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Archive for the ‘stockpiling’ Category

I have firsthand info on this, so be forewarned. There is a pumpkin shortage looming.

http://blogs.wsj.com/economics/2009/11/19/libbys-pumpkin-shortage-stymies-thanksgiving-tradition/

Some of the grocery stores in Hot Springs already have bare spots where the canned pumpkin used to be, with signs saying there will be no more available until next harvest.

If you have not yet stocked up on canned pumpkin and you use it even semi-regularly, this would be a good time to put it back if it’s still available in your area!

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I was thinking recently that if it came down to it, we could survive on one meal a day for one year – if we HAD to.

So…I sat down with a legal pad and my recipe file and made a list of 30 meals that could be eaten each month, then calculated the the amount of ingredients needed.

Please keep in mind this is ONLY a general idea – it could be supplemented with fresh garden produce, eggs from your chickens, fresh meat, etc.   It also assumes you keep regular supplies in your pantry (such as sugar, flour, spices, baking powder/soda, etc).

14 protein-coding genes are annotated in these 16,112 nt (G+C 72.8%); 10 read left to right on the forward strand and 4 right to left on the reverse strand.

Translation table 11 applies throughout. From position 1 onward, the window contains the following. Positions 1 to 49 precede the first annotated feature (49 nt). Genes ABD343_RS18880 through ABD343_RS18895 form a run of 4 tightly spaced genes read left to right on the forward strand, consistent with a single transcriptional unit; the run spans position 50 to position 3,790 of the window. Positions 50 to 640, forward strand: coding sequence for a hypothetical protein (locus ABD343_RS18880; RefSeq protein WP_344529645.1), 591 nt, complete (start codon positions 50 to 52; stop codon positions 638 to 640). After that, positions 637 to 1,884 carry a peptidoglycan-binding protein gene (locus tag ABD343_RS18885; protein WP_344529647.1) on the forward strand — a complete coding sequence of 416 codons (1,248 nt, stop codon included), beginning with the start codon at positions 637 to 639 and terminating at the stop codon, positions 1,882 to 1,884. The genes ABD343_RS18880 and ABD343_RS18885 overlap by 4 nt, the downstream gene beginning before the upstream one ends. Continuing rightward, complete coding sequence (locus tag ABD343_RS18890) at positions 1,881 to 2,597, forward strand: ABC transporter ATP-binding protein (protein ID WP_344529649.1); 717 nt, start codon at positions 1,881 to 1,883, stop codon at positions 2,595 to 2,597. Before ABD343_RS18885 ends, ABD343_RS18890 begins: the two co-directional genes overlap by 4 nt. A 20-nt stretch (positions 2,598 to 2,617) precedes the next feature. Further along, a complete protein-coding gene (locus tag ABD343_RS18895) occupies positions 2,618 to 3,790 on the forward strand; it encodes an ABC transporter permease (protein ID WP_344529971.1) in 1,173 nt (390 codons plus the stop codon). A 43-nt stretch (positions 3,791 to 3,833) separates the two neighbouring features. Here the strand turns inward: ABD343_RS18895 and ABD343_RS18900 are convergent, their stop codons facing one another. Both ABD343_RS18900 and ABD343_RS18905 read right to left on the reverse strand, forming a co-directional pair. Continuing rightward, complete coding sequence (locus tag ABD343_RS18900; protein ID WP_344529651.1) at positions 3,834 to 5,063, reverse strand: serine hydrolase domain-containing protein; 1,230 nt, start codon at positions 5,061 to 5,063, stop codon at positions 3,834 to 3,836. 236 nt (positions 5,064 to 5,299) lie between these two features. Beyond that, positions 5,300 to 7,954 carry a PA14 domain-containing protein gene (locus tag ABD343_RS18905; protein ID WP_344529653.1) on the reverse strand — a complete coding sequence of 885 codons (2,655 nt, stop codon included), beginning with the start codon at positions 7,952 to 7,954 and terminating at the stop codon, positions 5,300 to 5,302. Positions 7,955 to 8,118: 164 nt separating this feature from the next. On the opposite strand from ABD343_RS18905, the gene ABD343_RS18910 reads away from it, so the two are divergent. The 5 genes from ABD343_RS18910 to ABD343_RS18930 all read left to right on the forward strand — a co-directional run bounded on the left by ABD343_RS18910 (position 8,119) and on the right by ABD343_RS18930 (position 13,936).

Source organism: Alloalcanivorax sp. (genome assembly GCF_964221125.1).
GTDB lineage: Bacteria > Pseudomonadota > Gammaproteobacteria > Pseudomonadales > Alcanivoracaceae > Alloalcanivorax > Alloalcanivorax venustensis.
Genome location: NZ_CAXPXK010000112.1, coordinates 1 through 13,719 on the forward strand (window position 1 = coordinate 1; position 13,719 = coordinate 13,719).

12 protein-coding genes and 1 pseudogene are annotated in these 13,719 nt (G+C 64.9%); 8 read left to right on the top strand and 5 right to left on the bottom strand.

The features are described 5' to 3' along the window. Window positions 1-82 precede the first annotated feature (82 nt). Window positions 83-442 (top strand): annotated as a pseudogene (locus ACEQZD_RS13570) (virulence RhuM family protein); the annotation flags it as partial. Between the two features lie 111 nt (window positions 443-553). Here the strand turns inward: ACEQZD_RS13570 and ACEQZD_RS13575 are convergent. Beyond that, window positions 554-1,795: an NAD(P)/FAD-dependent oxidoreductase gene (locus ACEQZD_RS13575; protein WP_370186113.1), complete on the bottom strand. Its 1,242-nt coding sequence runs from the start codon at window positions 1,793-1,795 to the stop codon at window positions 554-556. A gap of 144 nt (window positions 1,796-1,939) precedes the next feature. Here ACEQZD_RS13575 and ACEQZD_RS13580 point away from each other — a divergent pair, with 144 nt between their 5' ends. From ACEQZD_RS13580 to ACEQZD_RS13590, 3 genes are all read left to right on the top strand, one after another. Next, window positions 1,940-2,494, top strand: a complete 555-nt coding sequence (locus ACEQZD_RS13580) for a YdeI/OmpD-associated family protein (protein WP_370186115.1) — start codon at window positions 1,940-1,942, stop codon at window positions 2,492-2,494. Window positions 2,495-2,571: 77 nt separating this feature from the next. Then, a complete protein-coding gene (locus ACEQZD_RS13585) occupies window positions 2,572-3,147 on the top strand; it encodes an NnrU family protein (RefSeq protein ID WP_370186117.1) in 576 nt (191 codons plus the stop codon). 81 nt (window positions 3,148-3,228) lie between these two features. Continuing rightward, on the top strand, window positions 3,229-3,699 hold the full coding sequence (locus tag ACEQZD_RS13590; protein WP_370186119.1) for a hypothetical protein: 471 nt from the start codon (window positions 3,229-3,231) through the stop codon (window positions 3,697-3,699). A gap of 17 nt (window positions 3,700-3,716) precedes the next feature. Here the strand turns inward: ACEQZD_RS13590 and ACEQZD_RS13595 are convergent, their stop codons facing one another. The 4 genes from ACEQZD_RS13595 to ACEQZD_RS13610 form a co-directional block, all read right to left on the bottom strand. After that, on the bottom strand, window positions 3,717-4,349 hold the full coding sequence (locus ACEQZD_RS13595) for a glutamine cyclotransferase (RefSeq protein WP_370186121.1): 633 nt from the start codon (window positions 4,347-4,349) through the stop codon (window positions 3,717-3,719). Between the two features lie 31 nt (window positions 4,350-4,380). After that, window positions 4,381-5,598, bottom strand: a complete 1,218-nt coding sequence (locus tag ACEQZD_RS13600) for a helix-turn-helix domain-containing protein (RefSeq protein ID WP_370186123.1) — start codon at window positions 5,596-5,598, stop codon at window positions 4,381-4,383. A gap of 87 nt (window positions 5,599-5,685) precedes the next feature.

This is just a starting point.  I hope it will give you some ideas!

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(Disclaimer: I am not a dietitian or a nutritionist – I am a mom. The following list is a STARTING POINT and would need to be supplemented with food from a garden and also hunting. This is only given as an example and is not intended to be anything stated or implied other than a springboard for ideas. Nutrition information was not calculated. This was an example for a family of three.)
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Food for one year – one meal per day

1)  Chicken Alfredo 12 jars alfredo sauce

12 pkgs fettucine noodles

12 cans chicken

2)  Breakfast (biscuits:  flour, sugar, baking powder, shortening, salt, milk) 12 pkgs bacon
3)  Tacos (lettuce, cheese, taco sauce) 12 pkgs hamb meat

12 pkgs taco seasoning

12 pkgs taco shells

4)  Chicken Enchiladas (sour cream, cheese, milk) 12 cans cream of chicken soup

12 jars enchilada sauce
12 cans chicken
12 pkgs flour tortillas

5)  Chicken & Dumplings (biscuit mix or homemade) 12 cans chicken

24 cans chicken broth (or ckn base)

6)  SPAM / Mac & Cheese / Veggies 12 cans SPAM

12 pkgs mac & cheese

12 cans green beans (or other veggies)

7)  Beef Stew (rice) 12 cans carrots

12 cans potatoes

12 cans beef

8)  Bean Burritos (cheese or cheese sauce) 12 pkgs flour tortillas